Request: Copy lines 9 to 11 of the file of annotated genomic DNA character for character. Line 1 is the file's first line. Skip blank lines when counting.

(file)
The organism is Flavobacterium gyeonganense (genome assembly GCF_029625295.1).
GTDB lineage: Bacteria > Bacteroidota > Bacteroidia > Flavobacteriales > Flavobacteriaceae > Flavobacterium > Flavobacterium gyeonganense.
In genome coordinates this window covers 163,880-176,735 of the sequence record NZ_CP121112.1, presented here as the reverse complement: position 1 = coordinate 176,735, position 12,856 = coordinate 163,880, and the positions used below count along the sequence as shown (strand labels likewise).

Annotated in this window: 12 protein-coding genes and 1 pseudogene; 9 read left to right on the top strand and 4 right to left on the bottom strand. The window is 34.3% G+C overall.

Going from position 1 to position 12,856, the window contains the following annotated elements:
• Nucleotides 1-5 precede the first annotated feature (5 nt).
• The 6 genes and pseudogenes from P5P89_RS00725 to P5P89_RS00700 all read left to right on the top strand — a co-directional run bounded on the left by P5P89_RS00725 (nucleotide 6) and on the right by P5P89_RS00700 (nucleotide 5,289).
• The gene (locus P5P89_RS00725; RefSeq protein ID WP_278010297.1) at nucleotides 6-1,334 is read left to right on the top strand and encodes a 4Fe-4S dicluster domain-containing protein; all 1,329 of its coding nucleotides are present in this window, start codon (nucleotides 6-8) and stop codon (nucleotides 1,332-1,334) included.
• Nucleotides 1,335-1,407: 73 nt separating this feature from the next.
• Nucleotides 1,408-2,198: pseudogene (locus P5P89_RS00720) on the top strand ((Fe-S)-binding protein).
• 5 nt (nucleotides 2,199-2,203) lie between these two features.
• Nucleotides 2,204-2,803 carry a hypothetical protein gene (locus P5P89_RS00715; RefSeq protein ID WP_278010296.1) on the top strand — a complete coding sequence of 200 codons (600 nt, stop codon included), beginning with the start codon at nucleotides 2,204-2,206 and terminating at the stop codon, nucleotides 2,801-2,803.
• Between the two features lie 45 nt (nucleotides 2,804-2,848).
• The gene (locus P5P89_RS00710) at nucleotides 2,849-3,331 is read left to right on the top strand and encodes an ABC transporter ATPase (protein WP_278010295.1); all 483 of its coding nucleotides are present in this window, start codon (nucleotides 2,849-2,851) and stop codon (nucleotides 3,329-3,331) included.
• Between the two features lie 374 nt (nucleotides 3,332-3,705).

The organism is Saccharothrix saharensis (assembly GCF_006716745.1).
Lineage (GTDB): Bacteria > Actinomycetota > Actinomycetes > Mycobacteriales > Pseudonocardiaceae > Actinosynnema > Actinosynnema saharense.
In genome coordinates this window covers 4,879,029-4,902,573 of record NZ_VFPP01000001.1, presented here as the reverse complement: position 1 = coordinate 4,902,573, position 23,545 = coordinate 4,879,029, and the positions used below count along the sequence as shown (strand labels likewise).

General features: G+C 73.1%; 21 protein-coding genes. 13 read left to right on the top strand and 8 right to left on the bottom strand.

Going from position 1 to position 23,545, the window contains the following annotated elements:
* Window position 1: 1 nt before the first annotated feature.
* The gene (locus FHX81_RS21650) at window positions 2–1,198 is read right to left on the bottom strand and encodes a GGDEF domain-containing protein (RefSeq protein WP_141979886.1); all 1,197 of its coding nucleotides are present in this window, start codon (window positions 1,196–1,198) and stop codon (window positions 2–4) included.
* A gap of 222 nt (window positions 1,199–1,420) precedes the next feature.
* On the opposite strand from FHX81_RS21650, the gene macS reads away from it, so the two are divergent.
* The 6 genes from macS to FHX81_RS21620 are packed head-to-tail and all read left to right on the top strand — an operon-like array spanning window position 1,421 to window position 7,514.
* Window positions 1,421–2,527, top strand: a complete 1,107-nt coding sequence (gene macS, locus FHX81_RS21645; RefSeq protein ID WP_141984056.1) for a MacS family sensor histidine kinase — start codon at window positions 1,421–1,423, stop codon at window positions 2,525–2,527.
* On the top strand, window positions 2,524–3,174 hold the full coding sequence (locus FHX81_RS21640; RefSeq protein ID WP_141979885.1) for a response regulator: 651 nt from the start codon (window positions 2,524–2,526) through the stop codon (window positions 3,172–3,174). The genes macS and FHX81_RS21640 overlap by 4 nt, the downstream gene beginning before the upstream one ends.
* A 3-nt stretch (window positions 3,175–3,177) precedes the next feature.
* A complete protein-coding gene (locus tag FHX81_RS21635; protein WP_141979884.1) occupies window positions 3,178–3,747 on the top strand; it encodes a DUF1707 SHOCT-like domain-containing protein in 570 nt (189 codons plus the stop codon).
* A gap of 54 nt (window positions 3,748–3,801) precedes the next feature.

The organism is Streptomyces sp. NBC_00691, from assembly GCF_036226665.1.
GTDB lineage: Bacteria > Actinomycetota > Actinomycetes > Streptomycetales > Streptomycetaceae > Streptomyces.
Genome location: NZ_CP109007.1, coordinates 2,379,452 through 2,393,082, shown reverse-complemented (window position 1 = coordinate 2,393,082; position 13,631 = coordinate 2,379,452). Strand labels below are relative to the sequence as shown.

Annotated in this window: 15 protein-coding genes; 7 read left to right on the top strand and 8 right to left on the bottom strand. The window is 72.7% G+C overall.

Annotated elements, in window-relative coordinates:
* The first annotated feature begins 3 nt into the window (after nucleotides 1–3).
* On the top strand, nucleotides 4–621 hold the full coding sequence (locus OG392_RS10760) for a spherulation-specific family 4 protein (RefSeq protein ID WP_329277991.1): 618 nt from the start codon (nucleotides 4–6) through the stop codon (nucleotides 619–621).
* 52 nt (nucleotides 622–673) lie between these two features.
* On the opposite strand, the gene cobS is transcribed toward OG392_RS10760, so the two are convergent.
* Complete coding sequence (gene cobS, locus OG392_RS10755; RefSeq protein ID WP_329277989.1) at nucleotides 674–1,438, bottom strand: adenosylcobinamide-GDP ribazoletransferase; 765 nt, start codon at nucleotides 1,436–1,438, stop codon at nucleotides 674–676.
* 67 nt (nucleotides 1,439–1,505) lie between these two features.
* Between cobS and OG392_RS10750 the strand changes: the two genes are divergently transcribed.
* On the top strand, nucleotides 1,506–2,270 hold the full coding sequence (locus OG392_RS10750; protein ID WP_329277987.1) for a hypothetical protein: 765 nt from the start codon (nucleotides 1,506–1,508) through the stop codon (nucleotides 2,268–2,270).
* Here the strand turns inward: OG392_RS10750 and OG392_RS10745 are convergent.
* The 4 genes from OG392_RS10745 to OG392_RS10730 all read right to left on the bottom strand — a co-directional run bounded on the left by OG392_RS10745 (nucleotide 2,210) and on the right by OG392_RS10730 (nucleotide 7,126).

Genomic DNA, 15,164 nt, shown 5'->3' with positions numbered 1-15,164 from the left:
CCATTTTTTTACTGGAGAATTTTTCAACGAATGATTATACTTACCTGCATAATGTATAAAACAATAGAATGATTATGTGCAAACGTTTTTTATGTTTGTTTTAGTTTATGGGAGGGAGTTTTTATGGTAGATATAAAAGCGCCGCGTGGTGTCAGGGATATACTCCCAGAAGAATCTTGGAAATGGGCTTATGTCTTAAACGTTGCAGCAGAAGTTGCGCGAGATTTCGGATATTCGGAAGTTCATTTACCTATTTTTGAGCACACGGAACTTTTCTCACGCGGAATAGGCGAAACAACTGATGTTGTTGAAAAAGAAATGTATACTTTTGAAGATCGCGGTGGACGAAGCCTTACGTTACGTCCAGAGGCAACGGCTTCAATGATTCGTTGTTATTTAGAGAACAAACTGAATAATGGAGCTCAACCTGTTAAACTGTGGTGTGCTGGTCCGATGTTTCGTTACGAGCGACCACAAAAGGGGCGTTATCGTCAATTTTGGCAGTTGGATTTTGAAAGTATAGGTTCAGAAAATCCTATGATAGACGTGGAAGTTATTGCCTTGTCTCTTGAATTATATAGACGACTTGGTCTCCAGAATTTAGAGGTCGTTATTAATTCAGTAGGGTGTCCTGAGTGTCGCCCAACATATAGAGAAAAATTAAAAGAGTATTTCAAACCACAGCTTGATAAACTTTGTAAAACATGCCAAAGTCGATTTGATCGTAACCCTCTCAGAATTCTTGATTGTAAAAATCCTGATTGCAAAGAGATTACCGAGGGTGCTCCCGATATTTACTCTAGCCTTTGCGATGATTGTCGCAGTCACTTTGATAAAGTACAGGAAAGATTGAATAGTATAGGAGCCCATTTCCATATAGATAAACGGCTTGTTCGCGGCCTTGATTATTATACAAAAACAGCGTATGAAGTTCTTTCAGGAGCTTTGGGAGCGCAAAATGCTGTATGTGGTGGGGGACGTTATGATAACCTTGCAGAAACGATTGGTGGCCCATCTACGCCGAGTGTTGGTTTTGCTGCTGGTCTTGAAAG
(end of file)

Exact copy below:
• Nucleotides 1,335-1,407: 73 nt separating this feature from the next.
• Nucleotides 1,408-2,198: pseudogene (locus P5P89_RS00720) on the top strand ((Fe-S)-binding protein).
• 5 nt (nucleotides 2,199-2,203) lie between these two features.